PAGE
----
Regime change also was the goal of the Trump Administration in its initial dealings with North Korea. That changed. President Trump first threatened punitive sanctions, but suspended their application and attempted one-on-one negotiations with Kim Jong Un. Those efforts were unsuccessful and, although pre-existing sanctions continue to damage the North Korean economy, neither they nor increased sanctions will create regime change or denuclearization. America has had a long and undistinguished history of sanctions against North Korea. Those sanctions did not dissuade North Korea from acting against American interests by counterfeiting US Dollars and hacking U.S. industrial interests, by developing nuclear weapons and the missile systems to deliver them, or by selling those nuclear and missile secrets to other countries. China remains its ally and protector, and Russia, perceiving another opportunity to poke the U.S. in the eye, has added its support. The fact that both share a border with North Korea severely mitigates America’s sanctions. It therefore is unclear what goal might be served by additional U.S. sanctions against North Korea.

The U.S. has been directing similar muscle against Cuba, once again with the goal of regime change and also to satisfy the demands of expatriate Cuban voters in Florida. The Trump Administration reversed the Obama Administration’s relaxation of prior sanctions and is now threatening a “full and complete embargo” of Cuba unless Cuba ceases its support of Venezuela’s Maduro. Cuba enjoys the economic and military support of Russia, China and their allies. It therefore is unclear what effect additional U.S. sanctions against Cuba might have.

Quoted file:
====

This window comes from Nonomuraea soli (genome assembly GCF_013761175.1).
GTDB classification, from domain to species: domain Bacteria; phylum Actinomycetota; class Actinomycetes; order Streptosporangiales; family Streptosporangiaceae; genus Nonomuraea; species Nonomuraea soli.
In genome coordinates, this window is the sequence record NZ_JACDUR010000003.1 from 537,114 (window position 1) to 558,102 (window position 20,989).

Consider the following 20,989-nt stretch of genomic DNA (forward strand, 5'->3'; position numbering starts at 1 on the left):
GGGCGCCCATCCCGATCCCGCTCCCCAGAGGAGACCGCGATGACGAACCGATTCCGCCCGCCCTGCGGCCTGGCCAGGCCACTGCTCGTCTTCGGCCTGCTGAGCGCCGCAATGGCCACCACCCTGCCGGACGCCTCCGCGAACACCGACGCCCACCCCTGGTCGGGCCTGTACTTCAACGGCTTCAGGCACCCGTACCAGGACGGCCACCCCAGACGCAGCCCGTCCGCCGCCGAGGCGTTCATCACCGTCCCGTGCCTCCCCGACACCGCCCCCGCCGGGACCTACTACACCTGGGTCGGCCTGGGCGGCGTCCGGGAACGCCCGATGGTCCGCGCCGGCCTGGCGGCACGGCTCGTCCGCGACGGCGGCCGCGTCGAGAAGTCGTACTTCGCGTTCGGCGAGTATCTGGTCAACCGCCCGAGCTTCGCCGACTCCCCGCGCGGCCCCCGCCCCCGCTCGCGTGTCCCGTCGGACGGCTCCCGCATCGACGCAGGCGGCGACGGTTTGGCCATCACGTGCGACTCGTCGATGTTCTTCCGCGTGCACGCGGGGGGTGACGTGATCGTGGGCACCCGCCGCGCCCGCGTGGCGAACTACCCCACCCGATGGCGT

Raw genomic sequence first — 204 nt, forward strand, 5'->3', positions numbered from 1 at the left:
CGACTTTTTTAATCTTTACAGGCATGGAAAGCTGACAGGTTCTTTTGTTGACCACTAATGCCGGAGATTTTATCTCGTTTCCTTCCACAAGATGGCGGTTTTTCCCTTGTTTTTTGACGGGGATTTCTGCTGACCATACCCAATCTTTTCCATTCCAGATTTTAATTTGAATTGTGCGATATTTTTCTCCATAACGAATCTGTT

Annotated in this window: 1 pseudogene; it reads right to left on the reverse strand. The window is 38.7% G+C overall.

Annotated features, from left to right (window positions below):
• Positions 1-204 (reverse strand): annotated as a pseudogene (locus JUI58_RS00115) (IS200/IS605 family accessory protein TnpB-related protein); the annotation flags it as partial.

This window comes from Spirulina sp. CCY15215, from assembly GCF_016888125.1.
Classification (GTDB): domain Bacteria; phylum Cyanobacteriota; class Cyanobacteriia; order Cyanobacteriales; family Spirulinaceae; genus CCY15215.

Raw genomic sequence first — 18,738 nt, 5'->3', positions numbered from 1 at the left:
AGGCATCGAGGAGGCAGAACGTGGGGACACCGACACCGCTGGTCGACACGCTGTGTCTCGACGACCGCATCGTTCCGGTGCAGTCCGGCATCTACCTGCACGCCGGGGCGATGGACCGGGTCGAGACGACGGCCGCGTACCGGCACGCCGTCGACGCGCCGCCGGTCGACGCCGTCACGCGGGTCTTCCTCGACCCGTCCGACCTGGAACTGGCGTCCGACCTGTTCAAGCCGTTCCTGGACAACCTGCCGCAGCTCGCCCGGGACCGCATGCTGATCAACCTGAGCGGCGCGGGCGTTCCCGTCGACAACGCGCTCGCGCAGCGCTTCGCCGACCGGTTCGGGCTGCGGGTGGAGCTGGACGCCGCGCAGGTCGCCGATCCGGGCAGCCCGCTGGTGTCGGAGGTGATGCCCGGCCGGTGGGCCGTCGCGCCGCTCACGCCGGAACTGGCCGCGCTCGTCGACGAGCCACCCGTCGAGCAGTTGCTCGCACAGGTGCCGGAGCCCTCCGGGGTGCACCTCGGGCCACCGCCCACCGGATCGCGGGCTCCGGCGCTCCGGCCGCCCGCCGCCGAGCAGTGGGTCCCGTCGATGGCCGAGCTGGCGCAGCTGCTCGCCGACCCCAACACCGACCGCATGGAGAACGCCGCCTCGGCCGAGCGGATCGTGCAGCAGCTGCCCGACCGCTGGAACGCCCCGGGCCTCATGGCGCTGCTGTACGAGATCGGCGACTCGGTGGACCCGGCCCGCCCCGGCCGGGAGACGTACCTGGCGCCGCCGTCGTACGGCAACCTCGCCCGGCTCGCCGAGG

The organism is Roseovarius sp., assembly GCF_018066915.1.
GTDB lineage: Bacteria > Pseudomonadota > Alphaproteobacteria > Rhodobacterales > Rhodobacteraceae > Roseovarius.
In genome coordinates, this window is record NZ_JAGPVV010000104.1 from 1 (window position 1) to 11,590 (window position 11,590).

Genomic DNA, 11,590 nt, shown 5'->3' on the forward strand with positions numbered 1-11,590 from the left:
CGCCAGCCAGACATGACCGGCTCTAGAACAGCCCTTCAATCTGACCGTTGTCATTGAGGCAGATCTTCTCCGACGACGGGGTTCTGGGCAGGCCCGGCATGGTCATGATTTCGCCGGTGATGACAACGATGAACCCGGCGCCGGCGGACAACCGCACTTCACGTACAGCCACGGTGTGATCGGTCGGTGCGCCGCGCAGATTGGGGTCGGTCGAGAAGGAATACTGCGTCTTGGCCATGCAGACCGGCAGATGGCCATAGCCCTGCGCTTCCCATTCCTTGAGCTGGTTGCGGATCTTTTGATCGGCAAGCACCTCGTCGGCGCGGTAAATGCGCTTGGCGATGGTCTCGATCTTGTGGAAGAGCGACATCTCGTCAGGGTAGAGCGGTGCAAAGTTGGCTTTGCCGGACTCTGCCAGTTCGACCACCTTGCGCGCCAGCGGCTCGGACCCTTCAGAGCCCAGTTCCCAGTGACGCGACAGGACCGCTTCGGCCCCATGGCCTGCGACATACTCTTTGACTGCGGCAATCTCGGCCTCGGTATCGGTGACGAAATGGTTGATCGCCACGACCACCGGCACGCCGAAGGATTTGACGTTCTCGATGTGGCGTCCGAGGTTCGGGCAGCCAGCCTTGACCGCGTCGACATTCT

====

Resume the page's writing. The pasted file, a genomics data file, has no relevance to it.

America’s sanctions against Russia are punitive. Their aim is to dissuade Russia from expansionist initiatives, to discourage it from pursuing further empire-building that would mirror its absorptions of territory in Ukraine, Georgia and Crimea, as well as to cease its cyber attacks and interference in Western government politics. The hope is that sanctions will change Russia’s behavior. The unpleasant reality is that the U.S. and Russia have been waging a 21st century Cold War (labeled by some as a cyber-war) for almost a decade. America’s sanctions have damaged the Russian economy and supporters of Vladimir Putin, but have not yet affected Russia’s empire-building, cyber activities, or election meddling. Nevertheless, additional sanctions could deplete Russia’s economic ability to continue its activities at the same level and to support other sanctioned regimes.

Sanctions are a weapon, a form of warfare. They are an alternative short of overt military action – at times, only just short – and they carry with them the implied threat of ensuing military action. Their mere use threatens escalation. U.S. sanctions therefore are sometimes properly characterized as acts of war, war against Iran, Venezuela, Russia, North Korea and Cuba. They are delivering pain and, make no mistake, people are dying. America’s sanctions war is heating up as its sanctions bite. Although the “sanction wars” are not yet “hot wars,” they are creating and/or magnifying hot spots – in Syria, Iran, Venezuela, Yemen, Afghanistan and elsewhere. America’s opponents recognize this. Russia and Cuba have allied themselves with Venezuela’s Maduro, with North Korea’s Kim Jong Un, with the governments of Iran and Turkey … and the rest of the world is watching closely before choosing a winner side. America’s sanctions have brought America’s enemies closer together – “the enemies of my American enemy are my friends.” They also have the potential to alienate America’s friends who are directly or collaterally damaged by America’s sanctions.